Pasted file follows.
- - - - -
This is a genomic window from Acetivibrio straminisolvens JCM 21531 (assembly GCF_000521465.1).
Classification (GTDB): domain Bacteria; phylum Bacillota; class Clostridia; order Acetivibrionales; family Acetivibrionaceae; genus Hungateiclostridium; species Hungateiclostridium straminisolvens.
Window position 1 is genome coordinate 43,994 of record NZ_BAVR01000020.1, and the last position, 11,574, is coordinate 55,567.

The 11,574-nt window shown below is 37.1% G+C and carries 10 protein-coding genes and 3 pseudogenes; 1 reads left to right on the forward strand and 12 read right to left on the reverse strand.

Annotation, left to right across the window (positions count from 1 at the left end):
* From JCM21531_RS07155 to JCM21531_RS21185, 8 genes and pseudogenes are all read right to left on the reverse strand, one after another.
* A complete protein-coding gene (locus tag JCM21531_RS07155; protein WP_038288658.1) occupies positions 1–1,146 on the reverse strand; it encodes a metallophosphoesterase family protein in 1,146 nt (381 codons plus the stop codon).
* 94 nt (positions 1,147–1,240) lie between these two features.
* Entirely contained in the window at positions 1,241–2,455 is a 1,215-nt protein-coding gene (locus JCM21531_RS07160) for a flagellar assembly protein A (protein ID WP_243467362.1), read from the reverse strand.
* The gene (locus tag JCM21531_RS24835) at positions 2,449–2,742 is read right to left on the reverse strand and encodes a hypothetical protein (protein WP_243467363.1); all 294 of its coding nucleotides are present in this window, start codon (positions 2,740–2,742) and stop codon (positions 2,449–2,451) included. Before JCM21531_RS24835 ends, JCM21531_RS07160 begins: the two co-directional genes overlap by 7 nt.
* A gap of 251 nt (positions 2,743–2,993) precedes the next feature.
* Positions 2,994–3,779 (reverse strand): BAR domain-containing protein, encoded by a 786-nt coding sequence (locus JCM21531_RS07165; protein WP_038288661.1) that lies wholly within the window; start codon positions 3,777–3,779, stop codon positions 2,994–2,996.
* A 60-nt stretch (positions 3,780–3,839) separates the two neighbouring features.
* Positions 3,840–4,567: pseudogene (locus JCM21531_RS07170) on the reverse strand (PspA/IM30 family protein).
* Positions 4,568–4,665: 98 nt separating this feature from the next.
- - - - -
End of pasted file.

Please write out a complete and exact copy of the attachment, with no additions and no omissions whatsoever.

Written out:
This is a genomic window from Acetivibrio straminisolvens JCM 21531 (assembly GCF_000521465.1).
Classification (GTDB): domain Bacteria; phylum Bacillota; class Clostridia; order Acetivibrionales; family Acetivibrionaceae; genus Hungateiclostridium; species Hungateiclostridium straminisolvens.
Window position 1 is genome coordinate 43,994 of record NZ_BAVR01000020.1, and the last position, 11,574, is coordinate 55,567.

The 11,574-nt window shown below is 37.1% G+C and carries 10 protein-coding genes and 3 pseudogenes; 1 reads left to right on the forward strand and 12 read right to left on the reverse strand.

Annotation, left to right across the window (positions count from 1 at the left end):
* From JCM21531_RS07155 to JCM21531_RS21185, 8 genes and pseudogenes are all read right to left on the reverse strand, one after another.
* A complete protein-coding gene (locus tag JCM21531_RS07155; protein WP_038288658.1) occupies positions 1–1,146 on the reverse strand; it encodes a metallophosphoesterase family protein in 1,146 nt (381 codons plus the stop codon).
* 94 nt (positions 1,147–1,240) lie between these two features.
* Entirely contained in the window at positions 1,241–2,455 is a 1,215-nt protein-coding gene (locus JCM21531_RS07160) for a flagellar assembly protein A (protein ID WP_243467362.1), read from the reverse strand.
* The gene (locus tag JCM21531_RS24835) at positions 2,449–2,742 is read right to left on the reverse strand and encodes a hypothetical protein (protein WP_243467363.1); all 294 of its coding nucleotides are present in this window, start codon (positions 2,740–2,742) and stop codon (positions 2,449–2,451) included. Before JCM21531_RS24835 ends, JCM21531_RS07160 begins: the two co-directional genes overlap by 7 nt.
* A gap of 251 nt (positions 2,743–2,993) precedes the next feature.
* Positions 2,994–3,779 (reverse strand): BAR domain-containing protein, encoded by a 786-nt coding sequence (locus JCM21531_RS07165; protein WP_038288661.1) that lies wholly within the window; start codon positions 3,777–3,779, stop codon positions 2,994–2,996.
* A 60-nt stretch (positions 3,780–3,839) separates the two neighbouring features.
* Positions 3,840–4,567: pseudogene (locus JCM21531_RS07170) on the reverse strand (PspA/IM30 family protein).
* Positions 4,568–4,665: 98 nt separating this feature from the next.